It can be surprising for some to learn that, when it comes to apartment living, a small dog does not always equate to an easier life. Indeed, some medium-sized and larger dogs can thrive in an apartment, as long as they have adequate walks throughout the day and are mentally stimulated. While there are a number of extra factors to take into account, as well as the standard considerations to mull over, it is very possible that you can have your ideal pooch regardless of your living situation.
As long as your pup is well cared for and physically and mentally encouraged, you could technically have any dog you like. That said, there are some breeds that take to living in a smaller space much better than others. Below you’ll find our top picks for apartment friendly dogs, while also some information you may need to think about when looking to adopt or buy your new pup.
Things to Take Into Consideration When Buying a Dog for Your Apartment
While there are many individual differences to take into consideration, and you will need to find a dog that is compatible with your personality, as well as your lifestyle, the main things to consider when buying a good apartment dog include:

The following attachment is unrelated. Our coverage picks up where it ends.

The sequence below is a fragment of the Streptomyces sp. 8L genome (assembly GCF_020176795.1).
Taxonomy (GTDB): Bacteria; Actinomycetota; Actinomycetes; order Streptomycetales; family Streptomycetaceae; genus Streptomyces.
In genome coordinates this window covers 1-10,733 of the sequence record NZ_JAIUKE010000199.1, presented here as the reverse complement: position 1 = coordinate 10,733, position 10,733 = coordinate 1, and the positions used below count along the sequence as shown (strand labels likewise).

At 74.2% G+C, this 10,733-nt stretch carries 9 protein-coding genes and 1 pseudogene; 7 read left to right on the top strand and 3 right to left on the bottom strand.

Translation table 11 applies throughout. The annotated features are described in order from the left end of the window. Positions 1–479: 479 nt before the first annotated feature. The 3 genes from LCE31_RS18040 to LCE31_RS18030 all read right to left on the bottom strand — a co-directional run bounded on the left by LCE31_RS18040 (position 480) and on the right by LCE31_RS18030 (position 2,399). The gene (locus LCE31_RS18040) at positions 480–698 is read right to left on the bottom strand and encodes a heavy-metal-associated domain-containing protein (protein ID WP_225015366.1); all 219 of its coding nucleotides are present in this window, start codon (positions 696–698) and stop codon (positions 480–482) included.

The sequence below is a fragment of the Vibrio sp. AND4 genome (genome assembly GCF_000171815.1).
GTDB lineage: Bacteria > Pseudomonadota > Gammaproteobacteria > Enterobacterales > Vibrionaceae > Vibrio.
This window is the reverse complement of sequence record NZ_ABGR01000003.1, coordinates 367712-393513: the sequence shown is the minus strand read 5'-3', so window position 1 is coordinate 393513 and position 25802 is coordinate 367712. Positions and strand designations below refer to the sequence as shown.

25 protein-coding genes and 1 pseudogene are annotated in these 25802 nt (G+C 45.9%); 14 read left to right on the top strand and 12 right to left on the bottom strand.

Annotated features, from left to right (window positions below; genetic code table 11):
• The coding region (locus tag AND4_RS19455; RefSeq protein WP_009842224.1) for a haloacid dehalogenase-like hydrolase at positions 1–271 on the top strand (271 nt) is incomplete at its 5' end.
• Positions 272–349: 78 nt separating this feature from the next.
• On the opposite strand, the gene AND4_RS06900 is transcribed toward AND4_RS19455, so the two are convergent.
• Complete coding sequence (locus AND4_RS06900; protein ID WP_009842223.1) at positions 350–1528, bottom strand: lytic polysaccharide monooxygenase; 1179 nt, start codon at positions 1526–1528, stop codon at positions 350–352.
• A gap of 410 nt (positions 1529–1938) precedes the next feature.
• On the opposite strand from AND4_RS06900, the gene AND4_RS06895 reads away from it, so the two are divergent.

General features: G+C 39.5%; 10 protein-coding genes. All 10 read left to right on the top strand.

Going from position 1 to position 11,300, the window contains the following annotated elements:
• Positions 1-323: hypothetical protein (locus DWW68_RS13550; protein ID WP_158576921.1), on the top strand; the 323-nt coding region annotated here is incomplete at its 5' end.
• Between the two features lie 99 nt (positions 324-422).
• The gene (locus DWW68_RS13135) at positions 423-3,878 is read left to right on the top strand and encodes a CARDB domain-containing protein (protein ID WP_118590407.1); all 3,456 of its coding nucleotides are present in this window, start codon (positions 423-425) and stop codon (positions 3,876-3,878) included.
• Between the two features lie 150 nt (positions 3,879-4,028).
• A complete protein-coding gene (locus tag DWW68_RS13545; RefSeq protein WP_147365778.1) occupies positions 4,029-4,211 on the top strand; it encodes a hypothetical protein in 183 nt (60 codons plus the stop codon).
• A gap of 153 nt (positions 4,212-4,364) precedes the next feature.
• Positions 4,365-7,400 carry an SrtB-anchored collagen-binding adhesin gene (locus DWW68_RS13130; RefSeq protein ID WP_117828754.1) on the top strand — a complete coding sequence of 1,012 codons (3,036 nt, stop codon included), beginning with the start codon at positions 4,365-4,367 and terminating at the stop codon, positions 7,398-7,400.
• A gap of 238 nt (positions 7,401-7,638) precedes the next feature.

- Size – If you don’t have a preference on what type of dog breed you prefer, then it’s always a better choice to have a smaller dog for apartment living. They’re also much more likely to tire quickly and are less likely to take out their pent-up energy on your furniture.
- Temperament – Family dogs and lazy dogs take to apartment living better than more excitable breeds. Low-energy dogs are inevitably going to be happier in a smaller environment, too.
- Sound – Some dogs, such as beagles, can be very noisy. Some love to howl their heart out through the day and night while others can be very yappy. While training can play a part in stopping this, your apartment dog’s breed plays a key factor in this, too.
- Age – While there are some great reasons to get your dog at a young age, older dogs tend to be house-trained and much more settled in themselves than their younger counterparts.
- Friendliness – A sociable dog is much less likely to cause aggro with your apartment neighbours. A dog that has been bred to guard and is very defensive is likely to be uncomfortable with the noises coming from above, below and in the hallways of an apartment building.